Wednesday, January 14, 2004


When I saw Arthur the other day, I accidentally knocked his water off on the floor. It was only my second visit as a chaplain; I was talking and laughing and gesturing and--oops! Arthur smiled and told me not to worry about it. I asked the nurse for a towel and stooped down and mopped it up.

Today I saw Arthur again. I entered his room with a smile and a greeting only we would understand: "Mr. K, I haven't knocked anyone's water over in two days!" Our conversation this time was deeper, more real, more open. Two or three times he let his frustration with his cancer show. I saw his disappointment about life--Someone was not keeping his contract. Life was playing a cruel trick. We spoke namelessly of the kinds of things that support us--accountants we've known for 50 years, wives who come faithfully every day, people who keep up the normal flow of our lives in a steady, predictable pattern, until something uninvited and unexpected happens...what did he call it? An obstacle, no--it had a more earthy name that I can't quite recall now.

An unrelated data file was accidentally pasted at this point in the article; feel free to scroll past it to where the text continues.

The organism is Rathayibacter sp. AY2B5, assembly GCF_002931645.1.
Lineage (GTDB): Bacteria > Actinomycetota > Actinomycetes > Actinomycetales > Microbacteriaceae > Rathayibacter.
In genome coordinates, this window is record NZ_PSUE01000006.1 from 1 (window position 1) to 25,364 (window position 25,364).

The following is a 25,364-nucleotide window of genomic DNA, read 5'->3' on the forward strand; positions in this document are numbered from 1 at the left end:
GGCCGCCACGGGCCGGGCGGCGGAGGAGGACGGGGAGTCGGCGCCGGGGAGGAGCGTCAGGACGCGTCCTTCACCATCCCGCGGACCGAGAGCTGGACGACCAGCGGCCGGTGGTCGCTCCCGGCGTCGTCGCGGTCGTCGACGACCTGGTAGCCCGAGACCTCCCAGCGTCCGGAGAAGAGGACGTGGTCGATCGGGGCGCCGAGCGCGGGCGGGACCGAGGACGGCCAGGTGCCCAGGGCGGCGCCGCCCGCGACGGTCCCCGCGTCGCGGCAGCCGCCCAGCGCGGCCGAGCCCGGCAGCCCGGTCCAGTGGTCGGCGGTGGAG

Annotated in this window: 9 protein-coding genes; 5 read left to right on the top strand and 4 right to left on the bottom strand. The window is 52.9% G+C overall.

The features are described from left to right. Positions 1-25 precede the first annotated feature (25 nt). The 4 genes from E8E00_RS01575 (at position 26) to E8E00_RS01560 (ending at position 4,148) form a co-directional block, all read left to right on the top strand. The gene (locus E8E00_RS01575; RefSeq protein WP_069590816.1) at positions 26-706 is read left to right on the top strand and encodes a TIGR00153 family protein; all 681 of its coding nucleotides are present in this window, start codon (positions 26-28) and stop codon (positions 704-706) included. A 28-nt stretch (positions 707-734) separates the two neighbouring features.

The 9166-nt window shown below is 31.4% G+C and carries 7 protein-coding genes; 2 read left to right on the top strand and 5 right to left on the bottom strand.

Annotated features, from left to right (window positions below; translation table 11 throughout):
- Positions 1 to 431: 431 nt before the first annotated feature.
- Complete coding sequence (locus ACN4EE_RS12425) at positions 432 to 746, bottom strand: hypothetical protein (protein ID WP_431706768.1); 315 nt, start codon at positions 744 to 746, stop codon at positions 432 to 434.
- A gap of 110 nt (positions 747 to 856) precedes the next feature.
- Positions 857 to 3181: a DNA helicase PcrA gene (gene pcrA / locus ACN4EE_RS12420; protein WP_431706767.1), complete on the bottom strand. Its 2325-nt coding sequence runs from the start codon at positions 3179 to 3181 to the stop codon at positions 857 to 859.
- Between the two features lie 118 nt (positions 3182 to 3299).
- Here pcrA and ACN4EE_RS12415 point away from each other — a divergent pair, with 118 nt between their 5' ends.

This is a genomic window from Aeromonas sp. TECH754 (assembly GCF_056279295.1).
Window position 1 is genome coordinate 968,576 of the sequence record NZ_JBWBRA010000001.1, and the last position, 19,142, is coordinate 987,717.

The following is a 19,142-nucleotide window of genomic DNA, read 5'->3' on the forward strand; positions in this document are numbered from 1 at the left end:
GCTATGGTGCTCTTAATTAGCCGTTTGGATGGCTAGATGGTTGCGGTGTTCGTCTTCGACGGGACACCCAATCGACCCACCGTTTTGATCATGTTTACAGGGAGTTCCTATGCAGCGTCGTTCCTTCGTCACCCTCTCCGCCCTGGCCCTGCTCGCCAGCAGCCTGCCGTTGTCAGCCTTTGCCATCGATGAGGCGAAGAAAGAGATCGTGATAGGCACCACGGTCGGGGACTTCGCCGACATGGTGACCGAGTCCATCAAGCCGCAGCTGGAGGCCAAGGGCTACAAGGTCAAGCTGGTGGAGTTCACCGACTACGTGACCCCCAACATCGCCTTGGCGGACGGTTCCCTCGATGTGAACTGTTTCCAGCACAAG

We talked about not knowing how we'll get through something...about how things often look more unmanageable than they turn out to be, one step at a time. All of this was discussed within the context of our normal lives--his business, my kids, school, schedules. The second time the frustration surfaced, I got the signal it was time for me to go. I patted his shoulder and smiled and excused myself, thanking him for the visit. I felt we did good work together there in a very few minutes, and I found myself wishing I could do something to help Arthur believe that life wasn't a cruel joke and that God wasn't playing some do-it-right-or-else game. But at the place we were with each other in this beginning relationship, I couldn't address it directly. Besides, I know what it feels like. I've felt that way before too.


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